Penticton bylaw makes sitting on downtown sidewalks a $100 offence
Amendment aimed at curbing 'bad behaviour' by homeless, says mayor — but advocate says it's discriminatory
City council in Penticton, B.C., has passed a controversial amendment to its "good neighbour" bylaw that makes it an offence to either sit or lie down on certain sidewalks in the downtown core during spring and summer.
The change, which passed five to two on Tuesday, is a result of growing pressure for council in the South Okanagan city to address the issue of homelessness, said Mayor John Vassilaki.
"We've been having so many complaints from not only residents in the area, but also the store owners and the people working in the downtown core," he said.
"They're being intimidated and they're very concerned about their customers not wanting to shop in their premises, because of all the people that are either sitting on the ground, or lying down in front of their storefronts, and many other things."
"People are just afraid of what's happening and they just want city council to protect them as much as possible."
People violating the bylaw can be fined $100.
The goal of the bylaw is to curb "bad behaviour" by, in many cases, homeless people, Vassilaki told Daybreak South host Chris Walker.
"That's one of our main concerns, where they yell and scream and curse the people that are going by," he said.
He argues that homeless people will still have the option of sitting on benches downtown.
"They don't have to sit on the ground or in front of a store and create all that bad behaviour that's happening."
Anna Cooper with Pivot Legal Society, said the mayor's depiction of homeless people as being intimidating is dangerous.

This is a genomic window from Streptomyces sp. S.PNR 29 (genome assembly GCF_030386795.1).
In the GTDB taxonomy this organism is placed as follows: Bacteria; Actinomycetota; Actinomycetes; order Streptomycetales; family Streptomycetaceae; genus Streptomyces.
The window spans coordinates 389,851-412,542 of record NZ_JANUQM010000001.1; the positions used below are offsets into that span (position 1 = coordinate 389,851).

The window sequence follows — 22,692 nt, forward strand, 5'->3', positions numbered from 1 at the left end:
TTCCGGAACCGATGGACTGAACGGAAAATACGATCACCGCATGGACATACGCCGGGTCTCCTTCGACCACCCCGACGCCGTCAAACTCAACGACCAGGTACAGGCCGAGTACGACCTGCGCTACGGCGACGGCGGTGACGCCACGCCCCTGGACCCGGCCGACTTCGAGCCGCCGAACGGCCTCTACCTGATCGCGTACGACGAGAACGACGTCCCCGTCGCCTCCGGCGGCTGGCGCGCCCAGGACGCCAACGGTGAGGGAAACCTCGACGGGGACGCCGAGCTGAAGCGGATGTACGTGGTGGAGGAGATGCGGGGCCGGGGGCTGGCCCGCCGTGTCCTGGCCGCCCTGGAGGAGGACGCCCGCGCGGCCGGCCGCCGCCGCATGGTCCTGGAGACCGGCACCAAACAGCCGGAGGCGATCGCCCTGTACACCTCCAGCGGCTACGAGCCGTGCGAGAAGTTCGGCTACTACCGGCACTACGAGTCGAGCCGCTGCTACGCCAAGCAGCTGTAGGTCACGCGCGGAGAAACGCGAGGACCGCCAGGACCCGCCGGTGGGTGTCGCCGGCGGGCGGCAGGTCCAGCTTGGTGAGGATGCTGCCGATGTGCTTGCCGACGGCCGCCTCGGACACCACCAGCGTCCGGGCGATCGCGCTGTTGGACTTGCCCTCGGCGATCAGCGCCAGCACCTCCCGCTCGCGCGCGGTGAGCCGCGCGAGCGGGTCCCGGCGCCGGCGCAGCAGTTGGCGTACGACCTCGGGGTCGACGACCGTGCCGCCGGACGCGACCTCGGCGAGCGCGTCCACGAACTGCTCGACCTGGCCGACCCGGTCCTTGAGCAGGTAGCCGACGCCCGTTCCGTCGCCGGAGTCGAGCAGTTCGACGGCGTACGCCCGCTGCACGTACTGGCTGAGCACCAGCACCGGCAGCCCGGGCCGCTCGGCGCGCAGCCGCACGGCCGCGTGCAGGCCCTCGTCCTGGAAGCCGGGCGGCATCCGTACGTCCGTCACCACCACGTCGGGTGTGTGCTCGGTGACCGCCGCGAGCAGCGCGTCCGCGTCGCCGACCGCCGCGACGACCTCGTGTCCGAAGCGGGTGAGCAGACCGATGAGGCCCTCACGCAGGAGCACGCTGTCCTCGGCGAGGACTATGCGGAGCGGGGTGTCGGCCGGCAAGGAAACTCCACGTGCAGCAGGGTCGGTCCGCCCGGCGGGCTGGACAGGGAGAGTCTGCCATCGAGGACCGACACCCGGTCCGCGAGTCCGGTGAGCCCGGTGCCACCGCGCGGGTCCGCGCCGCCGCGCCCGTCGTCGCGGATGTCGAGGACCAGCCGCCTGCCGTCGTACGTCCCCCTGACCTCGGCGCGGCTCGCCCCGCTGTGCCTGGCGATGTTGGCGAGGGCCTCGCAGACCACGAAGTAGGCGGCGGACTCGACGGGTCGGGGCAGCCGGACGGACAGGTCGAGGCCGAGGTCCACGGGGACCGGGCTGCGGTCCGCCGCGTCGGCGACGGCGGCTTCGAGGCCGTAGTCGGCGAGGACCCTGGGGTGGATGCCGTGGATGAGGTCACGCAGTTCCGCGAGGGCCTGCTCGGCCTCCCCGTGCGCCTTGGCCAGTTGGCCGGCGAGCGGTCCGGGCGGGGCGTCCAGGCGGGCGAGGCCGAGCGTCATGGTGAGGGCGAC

"We know that talking about homeless people in that way promotes violence against them. Homeless people are by far the ones who are in danger in any community because of exposure, and because of anti-homeless violence itself," she said.
But the mayor is adamant that all citizens will be treated equally by bylaw officers, regardless of appearance.
"Whether you wear a three-piece suit or you're wearing torn jeans and a torn shirt, makes no difference. The bylaw people will talk to you nicely," Vassilaki said.
The mayor points to past governments and the lack of low-income housing as a catalyst for the bylaw amendment.
"If we took action to make sure that everybody had a place to live, everybody was comfortable, these things that are happening at the present time — not only in the Okanagan but all right across British Columbia — wouldn't be happening," said Vassilaki.
He hopes that supportive housing currently being built by B.C. Housing will help change things.
City council sought legal advice to ensure they weren't infringing on anyone's rights and freedoms, said Vassilaki.
The bylaw amendment targets fewer than 2.5 per cent of sidewalks in the city.
Cooper thinks the city did this hoping that it's not a large enough violation of the Canadian Charter of Rights and Freedoms.
"What is clear is that the bylaws do violate the charter in that they are discriminatory," said Cooper.
"They specifically target people who are poor, people who are relying on public space to survive, and push them out of their survival spaces. They also specifically target people who are homeless, who we know are disproportionately members of protected groups."
Council's actions support the idea that homeless people are not members of the community, said Cooper.
"Arguably, the people you should be most standing up for are the ones who lack power and wealth in your community, and most need you to use your public position to stand up for them."
With files from Daybreak South and Radio West